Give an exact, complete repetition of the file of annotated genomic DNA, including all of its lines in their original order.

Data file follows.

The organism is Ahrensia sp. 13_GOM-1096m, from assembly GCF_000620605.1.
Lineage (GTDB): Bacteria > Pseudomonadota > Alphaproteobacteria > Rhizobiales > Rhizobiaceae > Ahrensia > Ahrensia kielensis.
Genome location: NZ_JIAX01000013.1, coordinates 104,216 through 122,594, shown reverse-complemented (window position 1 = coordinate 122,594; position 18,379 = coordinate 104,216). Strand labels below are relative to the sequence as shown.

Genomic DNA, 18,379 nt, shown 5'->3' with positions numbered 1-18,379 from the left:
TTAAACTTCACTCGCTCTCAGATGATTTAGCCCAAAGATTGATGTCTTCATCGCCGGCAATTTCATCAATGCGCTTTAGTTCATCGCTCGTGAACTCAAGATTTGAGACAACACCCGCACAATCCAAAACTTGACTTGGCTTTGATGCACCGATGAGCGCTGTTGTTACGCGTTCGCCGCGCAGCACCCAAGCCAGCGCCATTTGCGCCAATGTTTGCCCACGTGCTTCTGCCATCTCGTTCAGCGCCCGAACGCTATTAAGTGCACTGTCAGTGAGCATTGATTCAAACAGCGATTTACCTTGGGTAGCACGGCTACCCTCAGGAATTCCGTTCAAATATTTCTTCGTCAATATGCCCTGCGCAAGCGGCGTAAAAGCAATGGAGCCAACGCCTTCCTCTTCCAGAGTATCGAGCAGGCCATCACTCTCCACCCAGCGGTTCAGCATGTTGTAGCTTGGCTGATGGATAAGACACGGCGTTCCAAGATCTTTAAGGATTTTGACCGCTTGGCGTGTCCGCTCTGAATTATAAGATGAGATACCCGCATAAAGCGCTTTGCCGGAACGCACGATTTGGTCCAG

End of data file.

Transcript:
The organism is Ahrensia sp. 13_GOM-1096m, from assembly GCF_000620605.1.
Lineage (GTDB): Bacteria > Pseudomonadota > Alphaproteobacteria > Rhizobiales > Rhizobiaceae > Ahrensia > Ahrensia kielensis.
Genome location: NZ_JIAX01000013.1, coordinates 104,216 through 122,594, shown reverse-complemented (window position 1 = coordinate 122,594; position 18,379 = coordinate 104,216). Strand labels below are relative to the sequence as shown.

Genomic DNA, 18,379 nt, shown 5'->3' with positions numbered 1-18,379 from the left:
TTAAACTTCACTCGCTCTCAGATGATTTAGCCCAAAGATTGATGTCTTCATCGCCGGCAATTTCATCAATGCGCTTTAGTTCATCGCTCGTGAACTCAAGATTTGAGACAACACCCGCACAATCCAAAACTTGACTTGGCTTTGATGCACCGATGAGCGCTGTTGTTACGCGTTCGCCGCGCAGCACCCAAGCCAGCGCCATTTGCGCCAATGTTTGCCCACGTGCTTCTGCCATCTCGTTCAGCGCCCGAACGCTATTAAGTGCACTGTCAGTGAGCATTGATTCAAACAGCGATTTACCTTGGGTAGCACGGCTACCCTCAGGAATTCCGTTCAAATATTTCTTCGTCAATATGCCCTGCGCAAGCGGCGTAAAAGCAATGGAGCCAACGCCTTCCTCTTCCAGAGTATCGAGCAGGCCATCACTCTCCACCCAGCGGTTCAGCATGTTGTAGCTTGGCTGATGGATAAGACACGGCGTTCCAAGATCTTTAAGGATTTTGACCGCTTGGCGTGTCCGCTCTGAATTATAAGATGAGATACCCGCATAAAGCGCTTTGCCGGAACGCACGATTTGGTCCAG